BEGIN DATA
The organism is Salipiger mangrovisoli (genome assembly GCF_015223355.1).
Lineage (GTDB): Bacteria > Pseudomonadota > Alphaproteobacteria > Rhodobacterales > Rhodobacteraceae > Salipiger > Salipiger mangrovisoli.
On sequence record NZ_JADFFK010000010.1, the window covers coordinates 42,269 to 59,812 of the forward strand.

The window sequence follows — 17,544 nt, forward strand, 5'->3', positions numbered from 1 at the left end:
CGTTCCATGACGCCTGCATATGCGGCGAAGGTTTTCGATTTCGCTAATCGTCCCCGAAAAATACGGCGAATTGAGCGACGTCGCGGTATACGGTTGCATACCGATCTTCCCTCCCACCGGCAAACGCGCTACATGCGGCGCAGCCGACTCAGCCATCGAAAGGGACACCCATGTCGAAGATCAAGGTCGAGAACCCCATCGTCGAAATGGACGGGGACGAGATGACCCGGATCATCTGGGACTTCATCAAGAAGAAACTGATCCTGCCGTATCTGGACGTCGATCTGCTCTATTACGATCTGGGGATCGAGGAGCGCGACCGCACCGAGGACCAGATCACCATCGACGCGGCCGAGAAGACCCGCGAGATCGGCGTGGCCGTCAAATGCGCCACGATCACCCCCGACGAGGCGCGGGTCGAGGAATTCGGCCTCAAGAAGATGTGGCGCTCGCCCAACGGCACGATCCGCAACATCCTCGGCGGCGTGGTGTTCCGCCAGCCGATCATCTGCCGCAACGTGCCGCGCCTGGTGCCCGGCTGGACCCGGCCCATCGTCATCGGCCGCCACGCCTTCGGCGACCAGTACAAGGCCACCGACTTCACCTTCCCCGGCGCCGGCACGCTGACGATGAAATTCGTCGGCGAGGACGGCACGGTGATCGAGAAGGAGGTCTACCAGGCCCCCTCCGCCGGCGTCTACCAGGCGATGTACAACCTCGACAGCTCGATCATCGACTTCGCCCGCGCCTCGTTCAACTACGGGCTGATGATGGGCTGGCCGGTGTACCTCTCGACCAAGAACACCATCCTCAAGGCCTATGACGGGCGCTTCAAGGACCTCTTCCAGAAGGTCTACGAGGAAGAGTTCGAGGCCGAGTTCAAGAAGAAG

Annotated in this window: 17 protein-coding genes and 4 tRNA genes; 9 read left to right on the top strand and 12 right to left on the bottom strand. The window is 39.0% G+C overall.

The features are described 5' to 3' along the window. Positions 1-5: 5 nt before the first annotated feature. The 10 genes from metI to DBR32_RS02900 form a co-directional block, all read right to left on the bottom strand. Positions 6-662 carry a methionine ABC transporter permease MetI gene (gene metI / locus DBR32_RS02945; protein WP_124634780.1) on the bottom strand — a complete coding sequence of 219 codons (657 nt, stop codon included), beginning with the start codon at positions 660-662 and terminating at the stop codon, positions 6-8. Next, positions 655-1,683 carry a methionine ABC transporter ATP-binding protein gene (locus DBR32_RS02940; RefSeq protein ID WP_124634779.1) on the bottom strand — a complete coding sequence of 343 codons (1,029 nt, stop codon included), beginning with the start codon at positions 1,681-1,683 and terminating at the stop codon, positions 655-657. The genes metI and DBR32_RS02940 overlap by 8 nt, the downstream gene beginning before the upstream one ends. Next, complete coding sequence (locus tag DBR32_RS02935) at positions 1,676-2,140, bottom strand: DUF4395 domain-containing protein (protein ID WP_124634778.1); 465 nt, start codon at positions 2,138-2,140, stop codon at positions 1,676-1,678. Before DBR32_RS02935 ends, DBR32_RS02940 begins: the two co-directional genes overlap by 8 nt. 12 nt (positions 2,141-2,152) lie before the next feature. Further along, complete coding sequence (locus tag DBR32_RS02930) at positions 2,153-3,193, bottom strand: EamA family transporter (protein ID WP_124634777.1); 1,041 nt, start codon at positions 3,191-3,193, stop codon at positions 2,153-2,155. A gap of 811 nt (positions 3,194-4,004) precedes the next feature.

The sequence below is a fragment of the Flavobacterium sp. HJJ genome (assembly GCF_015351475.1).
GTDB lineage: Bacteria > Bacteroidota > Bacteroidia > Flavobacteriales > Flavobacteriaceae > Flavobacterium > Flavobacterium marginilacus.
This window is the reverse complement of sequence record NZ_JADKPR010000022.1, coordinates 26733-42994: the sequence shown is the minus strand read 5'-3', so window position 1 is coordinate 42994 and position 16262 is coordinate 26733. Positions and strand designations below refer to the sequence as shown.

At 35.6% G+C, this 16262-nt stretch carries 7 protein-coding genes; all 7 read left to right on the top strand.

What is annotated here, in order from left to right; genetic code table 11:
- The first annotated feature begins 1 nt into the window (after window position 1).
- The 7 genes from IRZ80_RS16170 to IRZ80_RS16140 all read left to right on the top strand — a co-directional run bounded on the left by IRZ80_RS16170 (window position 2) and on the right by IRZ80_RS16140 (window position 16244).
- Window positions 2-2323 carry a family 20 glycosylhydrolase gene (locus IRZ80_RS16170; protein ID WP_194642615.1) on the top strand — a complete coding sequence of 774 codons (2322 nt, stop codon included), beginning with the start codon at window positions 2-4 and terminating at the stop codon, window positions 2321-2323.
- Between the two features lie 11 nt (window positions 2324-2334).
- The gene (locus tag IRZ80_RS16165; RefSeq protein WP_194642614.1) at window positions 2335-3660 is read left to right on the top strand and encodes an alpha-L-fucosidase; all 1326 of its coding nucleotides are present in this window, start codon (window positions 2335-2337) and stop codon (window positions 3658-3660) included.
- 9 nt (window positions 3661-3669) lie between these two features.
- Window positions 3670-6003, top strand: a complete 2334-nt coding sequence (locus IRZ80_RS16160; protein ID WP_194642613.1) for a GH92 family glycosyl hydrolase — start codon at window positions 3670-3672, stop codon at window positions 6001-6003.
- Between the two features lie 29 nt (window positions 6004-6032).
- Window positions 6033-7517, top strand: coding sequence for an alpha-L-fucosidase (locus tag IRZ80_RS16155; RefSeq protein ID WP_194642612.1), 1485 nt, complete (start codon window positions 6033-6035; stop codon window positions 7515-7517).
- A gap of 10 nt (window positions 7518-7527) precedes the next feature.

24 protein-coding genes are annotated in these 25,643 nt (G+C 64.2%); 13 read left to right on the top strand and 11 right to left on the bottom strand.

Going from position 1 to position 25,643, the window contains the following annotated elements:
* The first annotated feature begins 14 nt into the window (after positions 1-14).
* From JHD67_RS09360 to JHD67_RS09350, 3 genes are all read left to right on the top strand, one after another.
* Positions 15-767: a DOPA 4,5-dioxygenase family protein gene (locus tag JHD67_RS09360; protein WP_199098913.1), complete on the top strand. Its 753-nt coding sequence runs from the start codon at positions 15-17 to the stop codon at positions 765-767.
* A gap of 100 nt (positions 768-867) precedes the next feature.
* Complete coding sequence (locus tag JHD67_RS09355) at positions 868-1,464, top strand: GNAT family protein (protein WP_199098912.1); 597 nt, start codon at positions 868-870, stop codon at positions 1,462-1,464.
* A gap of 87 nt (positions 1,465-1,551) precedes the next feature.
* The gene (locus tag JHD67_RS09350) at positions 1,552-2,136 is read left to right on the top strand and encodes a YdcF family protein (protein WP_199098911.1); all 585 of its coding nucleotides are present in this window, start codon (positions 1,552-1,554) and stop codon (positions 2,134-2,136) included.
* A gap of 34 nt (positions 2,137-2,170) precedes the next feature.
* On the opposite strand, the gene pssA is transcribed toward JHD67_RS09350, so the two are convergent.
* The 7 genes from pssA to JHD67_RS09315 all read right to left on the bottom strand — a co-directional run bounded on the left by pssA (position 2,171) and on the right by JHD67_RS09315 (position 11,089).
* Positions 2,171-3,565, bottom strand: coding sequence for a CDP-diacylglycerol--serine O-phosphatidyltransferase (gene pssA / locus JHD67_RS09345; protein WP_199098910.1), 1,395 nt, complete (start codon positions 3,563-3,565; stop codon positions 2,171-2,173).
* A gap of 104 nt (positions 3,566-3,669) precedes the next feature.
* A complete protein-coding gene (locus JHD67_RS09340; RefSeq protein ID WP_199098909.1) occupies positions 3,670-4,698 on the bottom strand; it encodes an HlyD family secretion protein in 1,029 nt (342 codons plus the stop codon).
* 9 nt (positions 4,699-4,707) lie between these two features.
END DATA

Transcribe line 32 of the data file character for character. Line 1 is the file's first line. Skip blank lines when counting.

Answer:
* A gap of 34 nt (positions 2,137-2,170) precedes the next feature.